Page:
The objection raised by the third-party defendants concerns whether the magistrate judge exceeded his authority under the third provision of § 2-1402(c)(6), which relates to the delivery of "papers or proof in the possession or control of the debtor and necessary in the prosecution of the action" authorized by § 2-1402(c)(6). Specifically, the issue is whether the term "debtor" as used in the third provision of § 2-1406(c)(6) refers to the judgment debtor, as the third-party defendants contend, or the debtor of the judgment debtor, as the magistrate judge assumed and as plaintiffs contend. "In construing the meaning of a statute, our primary objective is to ascertain and give effect to the intent of the legislature." Ready v. United/Goedecke Servs., Inc., 232 Ill. 2d 369, 375 (2008). Here, the term "debtor" within the third provision of § 2-1406(c)(6) is susceptible to more than one meaning, and thus, the court finds the statute to be ambiguous. See id. at 377 ("A statute is ambiguous when it is capable of being understood by reasonably well-informed persons in two or more different senses."). "[I]f the language of a statute is ambiguous, courts may look to tools of interpretation to ascertain the meaning of a provision." Id. at 375. For the reasons discussed below, the court concludes that the term "debtor" refers to the judgment debtor.
First, plaintiffs emphasize that the word "debtor" in the third provision of § 2-1402(c)(6) is not preceded by the word "judgment," and then argue that, because this modifier is missing, the term "debtor" must refer to the party who is indebted to the judgment debtor. The court is not persuaded by this argument because that same provision also uses the term "creditor" without the modifier "judgment." See 735 ILCS 5/2-1402(c)(6) (requiring the documents of the "debtor" be "delivered to the creditor or impounded in court"). If, as plaintiffs suggest, the word "debtor" refers to the party indebted to the judgment debtor (R.D. Air), then, by the same logic, the word "creditor" would refer to the judgment debtor, or the party to whom the "debtor" owed a debt. This construction results in an absurd outcome, that is, § 2-1402(c)(6) would authorize the court to direct the third-party defendant to turn over evidence in its possession to the judgment debtor, even though the judgment creditor would be the one authorized to maintain the action to collect the debt. Under Illinois law, it is a well-established principle of statutory interpretation that "no statute should be construed in a manner which will lead to consequences which are absurd, inconvenient, or unjust." McMahan v. Indus. Comm'n, 183 Ill. 2d 499, 513-14 (1998). Accordingly, the court declines to impose such a construction on the statute.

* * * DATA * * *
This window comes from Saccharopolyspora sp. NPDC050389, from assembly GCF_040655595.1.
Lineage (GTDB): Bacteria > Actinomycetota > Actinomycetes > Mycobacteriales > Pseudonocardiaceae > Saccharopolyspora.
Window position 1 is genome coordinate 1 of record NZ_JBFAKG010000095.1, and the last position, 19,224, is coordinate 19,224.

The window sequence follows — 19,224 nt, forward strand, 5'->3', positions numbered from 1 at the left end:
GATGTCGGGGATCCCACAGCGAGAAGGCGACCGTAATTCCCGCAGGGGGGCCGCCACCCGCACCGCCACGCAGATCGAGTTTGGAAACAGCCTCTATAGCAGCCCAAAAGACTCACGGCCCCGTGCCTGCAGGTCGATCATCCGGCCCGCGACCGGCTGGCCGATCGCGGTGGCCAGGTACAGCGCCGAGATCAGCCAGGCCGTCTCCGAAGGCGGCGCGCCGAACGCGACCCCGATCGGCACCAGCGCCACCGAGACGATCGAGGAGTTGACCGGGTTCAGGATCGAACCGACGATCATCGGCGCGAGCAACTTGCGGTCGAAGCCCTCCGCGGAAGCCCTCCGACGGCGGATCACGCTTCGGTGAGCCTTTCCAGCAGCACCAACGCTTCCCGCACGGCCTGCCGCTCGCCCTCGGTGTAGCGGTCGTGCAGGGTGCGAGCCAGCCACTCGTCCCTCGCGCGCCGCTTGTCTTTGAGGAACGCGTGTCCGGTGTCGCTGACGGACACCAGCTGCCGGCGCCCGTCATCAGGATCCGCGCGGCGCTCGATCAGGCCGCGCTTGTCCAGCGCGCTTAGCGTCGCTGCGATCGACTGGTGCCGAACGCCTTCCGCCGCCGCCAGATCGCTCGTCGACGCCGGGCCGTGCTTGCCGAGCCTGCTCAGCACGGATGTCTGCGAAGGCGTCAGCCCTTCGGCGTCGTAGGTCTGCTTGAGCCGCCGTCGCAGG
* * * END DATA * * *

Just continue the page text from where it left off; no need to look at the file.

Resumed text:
Second, when interpreting the words in a statute, the court must look to the surrounding words and phrases to ensure the word is read within the proper context. See U.S. Nat'l Bank of Or. v. Indep. Ins. Agents of Am., Inc., 508 U.S. 439, 454 (1993) (explaining that "text consists of words living a communal existence... the meaning of each word informing the others and all in their aggregate taking their purport from the setting in which they are used" (alteration and quotation marks omitted). Here, the language of the statute immediately following the word "debtor" demonstrates that the term refers to the judgment debtor. Specifically, the statute requires the "debtor" to provide to the judgment creditor papers or proof that are "necessary in the prosecution of the action." 735 ILCS 5/2-1402(c)(6) (emphasis added). Because the judgment debtor is the party who normally would be the one prosecuting the action against the third-party defendants for recovery of the debts, the judgment debtor is the party who must deliver to the judgment creditor whatever documents it has that are necessary for the prosecution of the action. This provision merely assures that when the judgment creditor is authorized by § 2-1402(c)(6) to step into the shoes of the judgment debtor, the judgment creditor is placed in exactly the same position that the judgment debtor would have been in with respect to collecting the debt, including having access to all of the evidence that the judgment debtor would have ...